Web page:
Depleters and Replenishers
Jennifer L. Rolnick, Psy.D.
“Sometimes the most important thing in a whole day is the rest we take between two deep breaths.” – Etty Hillesum
According to the Center for Disease Control, up to of 80% of doctor visits are stress related. On average, people have approximately 50 stress responses a day. Think about it. What are all of the things in your daily life that put stress on your mind and body?
There are different kinds of stressors and each one is going to impact you in a different way. Some categories are:
- Stress from daily routines (i.e. related to the pressures of work, family and other daily responsibilities)
- Stress brought about by a sudden negative change (i.e. illness, death of a loved one, loss of a job)
- Traumatic stress (i.e. a major accident, assault or natural disaster)
Physiologically, the body responds to each type of stress in similar ways. The sympathetic nervous system (the body’s built in stress responder) kicks in and gets the body ready for action. No matter the type of stress, whether it’s running late for work and rushing through your morning or experiencing a sudden change or loss- your mind and body are being impacted and resources depleted.
Reactions to and capacity for stress are unique to each individual. For example, some people experience digestive symptoms, while others may have headaches, sleeplessness, depressed mood, anger and irritability. Some stressors will have impacts that linger longer, and some may be short term. In order to avoid burn out and emotional, physical, or spiritual exhaustion, it is important to engage in self-care regularly.
So, what are the things in your life that deplete your resources?
Depleters are the things and activities in our lives that drain us. These things aren’t necessarily “bad” or “unhealthy.” Most of these are the daily activities we engage in that naturally take a toll. For example, just being awake and active depletes us. That is why we sleep at night.
What are your daily and weekly stressors and depleters? Write out a list of things in your life that cause you stress and deplete you. Remember- this can be anything. Some examples may be:
- fighting with a spouse, friend, family member, etc.
- difficult coworkers
- having a back to back schedule with no breaks
- traffic/running late
- lack of sleep
- not having down time or alone time
- having too much alone time (especially if you are more of an extrovert)
- financial stress/responsibilities
After you make your list, go back through and try to figure out what part of your system they deplete. Is the stress physical (p), emotional/spiritual (e or s), cognitive (c), or a combination of the three? Make a note next to each item on your list:
- studying (c)
- lack of sleep (p,e)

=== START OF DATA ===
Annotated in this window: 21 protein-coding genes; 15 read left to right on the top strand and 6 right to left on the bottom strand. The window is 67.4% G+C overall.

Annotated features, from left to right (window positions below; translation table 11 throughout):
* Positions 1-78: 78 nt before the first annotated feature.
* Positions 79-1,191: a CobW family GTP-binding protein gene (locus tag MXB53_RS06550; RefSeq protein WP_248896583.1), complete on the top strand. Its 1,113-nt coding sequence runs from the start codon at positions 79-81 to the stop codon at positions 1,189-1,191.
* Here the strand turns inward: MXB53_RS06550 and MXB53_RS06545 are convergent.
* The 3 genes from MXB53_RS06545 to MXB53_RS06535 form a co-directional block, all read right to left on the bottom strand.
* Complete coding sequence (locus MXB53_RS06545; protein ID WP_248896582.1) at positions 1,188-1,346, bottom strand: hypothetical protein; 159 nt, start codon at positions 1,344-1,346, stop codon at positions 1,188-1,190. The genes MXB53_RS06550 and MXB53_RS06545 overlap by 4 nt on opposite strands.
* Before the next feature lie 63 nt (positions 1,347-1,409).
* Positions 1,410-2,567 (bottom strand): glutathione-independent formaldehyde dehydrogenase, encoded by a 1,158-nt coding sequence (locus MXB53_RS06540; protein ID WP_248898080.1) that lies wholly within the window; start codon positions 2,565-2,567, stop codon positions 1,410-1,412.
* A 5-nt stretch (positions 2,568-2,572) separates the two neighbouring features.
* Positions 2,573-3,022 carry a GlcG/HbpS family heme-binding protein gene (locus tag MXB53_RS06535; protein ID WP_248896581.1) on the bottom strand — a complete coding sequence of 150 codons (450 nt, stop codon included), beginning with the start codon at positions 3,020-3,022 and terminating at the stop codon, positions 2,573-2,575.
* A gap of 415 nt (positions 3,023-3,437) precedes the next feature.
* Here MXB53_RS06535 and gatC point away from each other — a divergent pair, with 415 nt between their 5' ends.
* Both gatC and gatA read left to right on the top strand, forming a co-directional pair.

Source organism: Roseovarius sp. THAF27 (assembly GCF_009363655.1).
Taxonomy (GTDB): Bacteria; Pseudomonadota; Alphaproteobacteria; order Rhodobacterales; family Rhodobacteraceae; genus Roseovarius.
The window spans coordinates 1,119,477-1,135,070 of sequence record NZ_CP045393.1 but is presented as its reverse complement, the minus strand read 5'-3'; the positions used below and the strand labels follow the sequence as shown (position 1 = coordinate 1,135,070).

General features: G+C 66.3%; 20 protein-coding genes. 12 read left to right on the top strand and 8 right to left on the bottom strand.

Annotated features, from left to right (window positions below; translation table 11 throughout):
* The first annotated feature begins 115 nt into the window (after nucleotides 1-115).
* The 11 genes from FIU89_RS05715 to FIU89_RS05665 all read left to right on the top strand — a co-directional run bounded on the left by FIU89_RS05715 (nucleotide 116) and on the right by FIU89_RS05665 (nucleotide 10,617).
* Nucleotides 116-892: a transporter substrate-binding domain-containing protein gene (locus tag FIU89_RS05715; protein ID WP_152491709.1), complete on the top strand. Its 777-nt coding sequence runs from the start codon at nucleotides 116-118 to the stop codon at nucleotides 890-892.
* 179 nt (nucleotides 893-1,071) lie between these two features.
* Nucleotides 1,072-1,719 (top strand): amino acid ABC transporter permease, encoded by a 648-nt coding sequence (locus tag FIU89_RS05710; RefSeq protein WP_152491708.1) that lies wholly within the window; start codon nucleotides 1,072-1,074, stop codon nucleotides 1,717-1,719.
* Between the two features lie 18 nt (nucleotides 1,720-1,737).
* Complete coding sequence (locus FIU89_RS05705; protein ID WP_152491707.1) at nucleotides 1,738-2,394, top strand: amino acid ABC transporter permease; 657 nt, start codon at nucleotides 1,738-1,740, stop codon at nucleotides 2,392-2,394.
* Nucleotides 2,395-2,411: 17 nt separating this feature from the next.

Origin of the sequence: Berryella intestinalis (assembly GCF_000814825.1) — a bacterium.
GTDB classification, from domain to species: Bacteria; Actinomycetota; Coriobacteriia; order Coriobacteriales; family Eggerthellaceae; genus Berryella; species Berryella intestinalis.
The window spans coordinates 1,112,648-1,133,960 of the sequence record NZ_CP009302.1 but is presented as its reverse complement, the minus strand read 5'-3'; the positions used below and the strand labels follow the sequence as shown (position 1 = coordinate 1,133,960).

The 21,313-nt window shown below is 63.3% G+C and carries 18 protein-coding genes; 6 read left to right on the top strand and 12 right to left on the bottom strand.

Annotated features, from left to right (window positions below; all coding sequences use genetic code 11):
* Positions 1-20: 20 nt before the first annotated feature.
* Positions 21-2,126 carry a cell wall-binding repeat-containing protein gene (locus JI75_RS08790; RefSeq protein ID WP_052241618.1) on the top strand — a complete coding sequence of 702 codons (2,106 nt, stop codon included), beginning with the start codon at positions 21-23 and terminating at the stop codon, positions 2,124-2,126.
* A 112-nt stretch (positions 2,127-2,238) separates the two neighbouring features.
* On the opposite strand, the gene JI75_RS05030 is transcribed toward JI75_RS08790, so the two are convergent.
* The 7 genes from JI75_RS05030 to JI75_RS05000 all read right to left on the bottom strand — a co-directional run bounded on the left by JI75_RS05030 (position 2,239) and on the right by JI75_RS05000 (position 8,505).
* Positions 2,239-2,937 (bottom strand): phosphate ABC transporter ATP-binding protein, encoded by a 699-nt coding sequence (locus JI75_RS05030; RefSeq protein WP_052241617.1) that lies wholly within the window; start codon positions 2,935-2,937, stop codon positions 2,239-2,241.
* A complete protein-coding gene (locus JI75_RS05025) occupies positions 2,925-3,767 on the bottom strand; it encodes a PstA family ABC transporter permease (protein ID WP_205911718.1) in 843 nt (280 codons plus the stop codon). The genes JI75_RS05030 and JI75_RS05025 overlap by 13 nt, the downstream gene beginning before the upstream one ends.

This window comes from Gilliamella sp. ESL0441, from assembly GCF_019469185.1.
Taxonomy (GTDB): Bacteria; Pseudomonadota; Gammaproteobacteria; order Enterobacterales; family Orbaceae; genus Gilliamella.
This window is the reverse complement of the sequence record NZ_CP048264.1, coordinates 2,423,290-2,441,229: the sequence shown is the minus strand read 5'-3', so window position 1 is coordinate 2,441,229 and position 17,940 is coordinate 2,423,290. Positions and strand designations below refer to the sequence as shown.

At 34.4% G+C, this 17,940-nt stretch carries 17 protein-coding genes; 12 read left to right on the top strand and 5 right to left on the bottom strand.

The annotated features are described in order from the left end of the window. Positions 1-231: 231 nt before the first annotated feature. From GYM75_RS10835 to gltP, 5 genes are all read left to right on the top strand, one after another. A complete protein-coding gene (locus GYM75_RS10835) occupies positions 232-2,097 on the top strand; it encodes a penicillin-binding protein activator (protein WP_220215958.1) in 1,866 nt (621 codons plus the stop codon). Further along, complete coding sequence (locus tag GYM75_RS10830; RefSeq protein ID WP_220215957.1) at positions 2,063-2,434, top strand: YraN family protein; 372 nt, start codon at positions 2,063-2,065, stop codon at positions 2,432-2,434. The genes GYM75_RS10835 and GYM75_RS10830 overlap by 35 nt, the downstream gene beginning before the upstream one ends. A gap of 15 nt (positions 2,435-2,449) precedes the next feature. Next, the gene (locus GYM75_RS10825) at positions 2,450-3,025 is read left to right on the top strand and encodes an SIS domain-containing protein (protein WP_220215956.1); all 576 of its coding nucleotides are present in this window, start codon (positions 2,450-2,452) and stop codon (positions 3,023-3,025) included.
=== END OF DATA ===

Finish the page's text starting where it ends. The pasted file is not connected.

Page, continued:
- arguing with spouse (e)
Thankfully, our bodies have a built in system (parasympathetic nervous system) that counters the action of stress responses and helps the body to repair itself and relax. Self-care helps the body kick in this response and aids in overall emotional, cognitive, and physiological well-being.
Replenishers are the things and activities that energize and repair us. Watch out for those things that appear to be replenishing, but are actually depleting or draining in other ways (i.e. alcohol, too much/strenuous physical activity). Exercise is great and very important- and remember that also stresses your body therefore it may serve as a depleter and replenisher. It is important to find a balance between movement and rest throughout the day.
What are your replenishers?
Some examples may be:
- confiding in someone (s,e)
- listening to music (s,e)
- Connecting socially (c,s/e)
- engaging in a spiritual practice, mindfulness, meditation, or deep breathing throughout the day (s,e)
- cooking (p, e, c)
- sleep (p)
- eating healthy (p)
- hydrating (p)
- vacations (p,s/e,c)
If you go back through and mark the areas they replenish (physical, emotional/spiritual, cognitive), do they seem to be enough to counter your depleters? What do you need to add to your daily, weekly, or monthly routine to feel more balanced and help to cope with the stress in your life? What small changes can be made?
Sometimes we get to places in our life when burn out kicks in. When this happens, I always tell people to get back to basics. Meaning sleep, feeding yourself, drinking water, showering- and other basic daily tasks that we often put to the side in times of high stress.
During high levels of stress, you may need to add more to your self-care routine. It is so important to intentionally care for yourself. And it is important to remember that the little things add up. This is true for things that deplete us and things that replenish us. You may not feel fully refreshed after doing 5 minutes of mindful breathing once. But incorporating that into your daily routine will add up- and will make it easier to fall back on when you go through a period that is more draining.
http://www.cdc.gov/nchs/fastats/physician-visits.htm. Retrieved 2015.